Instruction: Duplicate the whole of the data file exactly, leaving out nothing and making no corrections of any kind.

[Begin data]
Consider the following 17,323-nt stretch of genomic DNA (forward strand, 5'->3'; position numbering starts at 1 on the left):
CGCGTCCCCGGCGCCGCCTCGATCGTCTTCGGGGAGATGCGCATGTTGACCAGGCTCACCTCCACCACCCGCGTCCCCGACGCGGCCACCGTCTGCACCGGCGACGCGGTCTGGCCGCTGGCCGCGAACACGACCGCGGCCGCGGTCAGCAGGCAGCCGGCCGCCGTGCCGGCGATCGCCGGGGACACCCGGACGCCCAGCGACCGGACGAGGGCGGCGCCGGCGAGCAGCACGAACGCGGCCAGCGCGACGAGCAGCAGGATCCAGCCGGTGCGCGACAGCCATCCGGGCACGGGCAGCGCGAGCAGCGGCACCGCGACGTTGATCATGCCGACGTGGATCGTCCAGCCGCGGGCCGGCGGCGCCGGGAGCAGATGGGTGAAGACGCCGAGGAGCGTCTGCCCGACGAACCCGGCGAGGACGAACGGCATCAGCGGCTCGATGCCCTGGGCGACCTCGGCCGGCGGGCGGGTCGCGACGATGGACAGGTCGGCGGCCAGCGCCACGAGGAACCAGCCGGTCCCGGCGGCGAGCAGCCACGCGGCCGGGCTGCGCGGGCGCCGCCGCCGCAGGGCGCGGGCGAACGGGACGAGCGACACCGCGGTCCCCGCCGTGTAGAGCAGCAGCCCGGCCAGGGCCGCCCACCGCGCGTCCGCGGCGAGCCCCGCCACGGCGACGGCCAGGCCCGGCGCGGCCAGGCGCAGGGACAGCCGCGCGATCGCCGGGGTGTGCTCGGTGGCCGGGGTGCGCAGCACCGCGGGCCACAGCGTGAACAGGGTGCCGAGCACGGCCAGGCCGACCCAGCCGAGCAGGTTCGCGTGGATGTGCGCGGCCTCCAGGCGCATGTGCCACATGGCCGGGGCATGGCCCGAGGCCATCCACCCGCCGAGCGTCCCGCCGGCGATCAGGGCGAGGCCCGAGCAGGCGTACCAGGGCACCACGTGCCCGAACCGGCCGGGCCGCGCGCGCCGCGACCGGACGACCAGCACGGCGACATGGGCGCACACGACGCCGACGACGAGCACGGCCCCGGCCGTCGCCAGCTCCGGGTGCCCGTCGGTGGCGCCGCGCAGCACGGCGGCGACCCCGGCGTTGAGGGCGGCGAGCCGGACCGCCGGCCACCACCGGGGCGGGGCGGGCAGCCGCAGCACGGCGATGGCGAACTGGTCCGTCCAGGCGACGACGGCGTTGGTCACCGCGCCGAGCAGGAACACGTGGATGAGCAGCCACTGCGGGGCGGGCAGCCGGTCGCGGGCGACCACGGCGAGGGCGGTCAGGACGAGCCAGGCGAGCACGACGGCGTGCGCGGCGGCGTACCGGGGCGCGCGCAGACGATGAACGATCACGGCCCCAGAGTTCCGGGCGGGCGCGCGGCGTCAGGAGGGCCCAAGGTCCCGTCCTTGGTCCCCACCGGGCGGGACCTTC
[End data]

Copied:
Consider the following 17,323-nt stretch of genomic DNA (forward strand, 5'->3'; position numbering starts at 1 on the left):
CGCGTCCCCGGCGCCGCCTCGATCGTCTTCGGGGAGATGCGCATGTTGACCAGGCTCACCTCCACCACCCGCGTCCCCGACGCGGCCACCGTCTGCACCGGCGACGCGGTCTGGCCGCTGGCCGCGAACACGACCGCGGCCGCGGTCAGCAGGCAGCCGGCCGCCGTGCCGGCGATCGCCGGGGACACCCGGACGCCCAGCGACCGGACGAGGGCGGCGCCGGCGAGCAGCACGAACGCGGCCAGCGCGACGAGCAGCAGGATCCAGCCGGTGCGCGACAGCCATCCGGGCACGGGCAGCGCGAGCAGCGGCACCGCGACGTTGATCATGCCGACGTGGATCGTCCAGCCGCGGGCCGGCGGCGCCGGGAGCAGATGGGTGAAGACGCCGAGGAGCGTCTGCCCGACGAACCCGGCGAGGACGAACGGCATCAGCGGCTCGATGCCCTGGGCGACCTCGGCCGGCGGGCGGGTCGCGACGATGGACAGGTCGGCGGCCAGCGCCACGAGGAACCAGCCGGTCCCGGCGGCGAGCAGCCACGCGGCCGGGCTGCGCGGGCGCCGCCGCCGCAGGGCGCGGGCGAACGGGACGAGCGACACCGCGGTCCCCGCCGTGTAGAGCAGCAGCCCGGCCAGGGCCGCCCACCGCGCGTCCGCGGCGAGCCCCGCCACGGCGACGGCCAGGCCCGGCGCGGCCAGGCGCAGGGACAGCCGCGCGATCGCCGGGGTGTGCTCGGTGGCCGGGGTGCGCAGCACCGCGGGCCACAGCGTGAACAGGGTGCCGAGCACGGCCAGGCCGACCCAGCCGAGCAGGTTCGCGTGGATGTGCGCGGCCTCCAGGCGCATGTGCCACATGGCCGGGGCATGGCCCGAGGCCATCCACCCGCCGAGCGTCCCGCCGGCGATCAGGGCGAGGCCCGAGCAGGCGTACCAGGGCACCACGTGCCCGAACCGGCCGGGCCGCGCGCGCCGCGACCGGACGACCAGCACGGCGACATGGGCGCACACGACGCCGACGACGAGCACGGCCCCGGCCGTCGCCAGCTCCGGGTGCCCGTCGGTGGCGCCGCGCAGCACGGCGGCGACCCCGGCGTTGAGGGCGGCGAGCCGGACCGCCGGCCACCACCGGGGCGGGGCGGGCAGCCGCAGCACGGCGATGGCGAACTGGTCCGTCCAGGCGACGACGGCGTTGGTCACCGCGCCGAGCAGGAACACGTGGATGAGCAGCCACTGCGGGGCGGGCAGCCGGTCGCGGGCGACCACGGCGAGGGCGGTCAGGACGAGCCAGGCGAGCACGACGGCGTGCGCGGCGGCGTACCGGGGCGCGCGCAGACGATGAACGATCACGGCCCCAGAGTTCCGGGCGGGCGCGCGGCGTCAGGAGGGCCCAAGGTCCCGTCCTTGGTCCCCACCGGGCGGGACCTTC